Sunday, December 30, 2012

Nevada's Golden Age Of Gambling by Al W. Moe

Al W. Moe has written an interesting well-researched reference book about the start of gambling in Nevada, and the golden years of 1931-1981.  Two factors created Nevada as a gambling haven.  The first was the passage in 1931 of a state law authorizing gambling as a legal activity when done in a club licensed by the state.  The other factor was the building of the Hoover Dam nearby, with hundreds of men stuck in the desert with nothing much to do with their pay.  The clubs grew up to support them and then went nationwide with their advertising and customer draw.

Moe talks about the Mafia and underworld figures that started many of the most famous clubs.  He discusses Bugsy Siegel and other figures and documents which clubs they owned for how long.  He also devotes a chapter to Howard Hughes, who lived in Las Vegas his last years as a recluse.  Although he owned casinos, he wasn't involved enough to make sure they were profitable.

Most of the clubs and casinos changed hands many times over the years.  There was a core group of investors who owned them, but their interest in any one club was often short-lived and they would move on to another club.  Moe painstakingly researches and draws the trail of ownership of the various establishments. 

Hollywood and the entertainment world was always heavily involved, as the casino owners knew that having high calibre talent would draw customers.  Frank Sinatra and his Rat Pack were fixtures, as was Bing Crosby and Bob Hope.  Many of the country's best African-American entertainment celebrities did stints in Nevada.  Along with the celebrities came famous gamblers such as Jimmy The Greek and others.

While Las Vegas is the town most people associate with gambling, Moe documents the other towns that allowed and thrived on gambling.  Lake Tahoe and Reno were two of the larger cities.  But there were many smaller towns also such as Elko, Winnrmucca, Sparks and Carson City.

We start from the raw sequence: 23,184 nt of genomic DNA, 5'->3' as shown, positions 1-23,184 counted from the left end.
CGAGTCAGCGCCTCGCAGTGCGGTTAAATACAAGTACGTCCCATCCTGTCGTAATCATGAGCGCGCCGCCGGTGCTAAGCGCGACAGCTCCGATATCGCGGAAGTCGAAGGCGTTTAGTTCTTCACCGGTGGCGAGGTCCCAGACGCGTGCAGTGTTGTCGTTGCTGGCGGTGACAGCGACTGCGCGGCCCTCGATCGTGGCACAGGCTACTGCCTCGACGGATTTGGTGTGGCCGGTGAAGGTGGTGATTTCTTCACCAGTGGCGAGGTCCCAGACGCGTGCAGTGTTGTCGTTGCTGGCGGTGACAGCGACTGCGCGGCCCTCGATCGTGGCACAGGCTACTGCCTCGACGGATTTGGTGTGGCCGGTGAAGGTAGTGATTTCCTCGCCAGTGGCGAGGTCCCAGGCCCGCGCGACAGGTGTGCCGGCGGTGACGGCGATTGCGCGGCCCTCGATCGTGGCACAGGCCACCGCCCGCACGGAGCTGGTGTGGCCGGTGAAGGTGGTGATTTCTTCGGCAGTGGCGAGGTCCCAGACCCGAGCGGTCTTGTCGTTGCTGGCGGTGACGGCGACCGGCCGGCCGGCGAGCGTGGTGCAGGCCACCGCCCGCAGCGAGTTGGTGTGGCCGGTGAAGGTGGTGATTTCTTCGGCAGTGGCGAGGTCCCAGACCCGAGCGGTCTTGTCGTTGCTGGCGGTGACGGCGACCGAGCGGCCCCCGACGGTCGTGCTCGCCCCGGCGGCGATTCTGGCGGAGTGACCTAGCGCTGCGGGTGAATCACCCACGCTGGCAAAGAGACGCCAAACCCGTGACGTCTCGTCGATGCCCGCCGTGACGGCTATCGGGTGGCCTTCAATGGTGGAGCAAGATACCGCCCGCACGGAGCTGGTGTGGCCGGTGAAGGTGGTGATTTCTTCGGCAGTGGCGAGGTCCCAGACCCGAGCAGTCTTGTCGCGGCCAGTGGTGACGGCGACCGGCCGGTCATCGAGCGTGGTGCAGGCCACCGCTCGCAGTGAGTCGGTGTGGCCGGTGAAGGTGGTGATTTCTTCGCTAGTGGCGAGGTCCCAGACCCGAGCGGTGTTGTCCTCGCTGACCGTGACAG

This book is recommended for readers interested in the history of the gambling industry in Nevada.  Moe spent many years in the industry himself and his love for this area of the country is clear to the reader. 

Saturday, December 29, 2012

Phantom by Jo Nesbo

After his last case, the pursuit of the serial killer The Snowman, Harry Hole's life has changed.  He left the police force in Oslo and moved to Hong Kong to pursue a new life and try to escape the demons that pursue his dreams.  But, plans often don't work out as one plans, and Harry's plans are not working out either. 

Harry is drawn back to Oslo when news arrives that Oleg, the closest he will ever have to a son, has been arrested for murder.  The victim?  Oleg's best friend and unfortunately, his partner in crime and addiction, Gusto.  For both young men had become addicted to violin, the synthetic heroin that has overtaken the Oslo drug scene.  They soon turn to selling the drug to support their habits, and now Gusto is dead and Oleg fits the mold as the killer.  But Harry is not able to reconcile the young boy he loved and helped raise with a cold-blooded killer and drug addict. 

Harry is not a policeman anymore, but that hardly seems to matter.  His old friends on the force and in various jobs throughout the city still are willing to help him.  Soon, Harry has peeled away the skin of the setup Oleg has been fitted with, and is deep in the search for the men who have brought violin to Oslo, and those in the government and perhaps the police that have joined with them rather than stopping them.

Fans of the Nesbo series will not be disappointed, and those who are reading the series for the first time will be enthralled.  Harry is definitely not the average policeman, but there is no one better at determining the truth than this deeply flawed man.  The plot becomes increasingly tense as the book progresses, and the reader will find themselves putting the book down periodically just to take a break from the tension.  This book is recommended for mystery lovers who will be thrilled to read of another Harry Hole investigation.

Tuesday, December 25, 2012

Sweet Tooth by Ian McEwan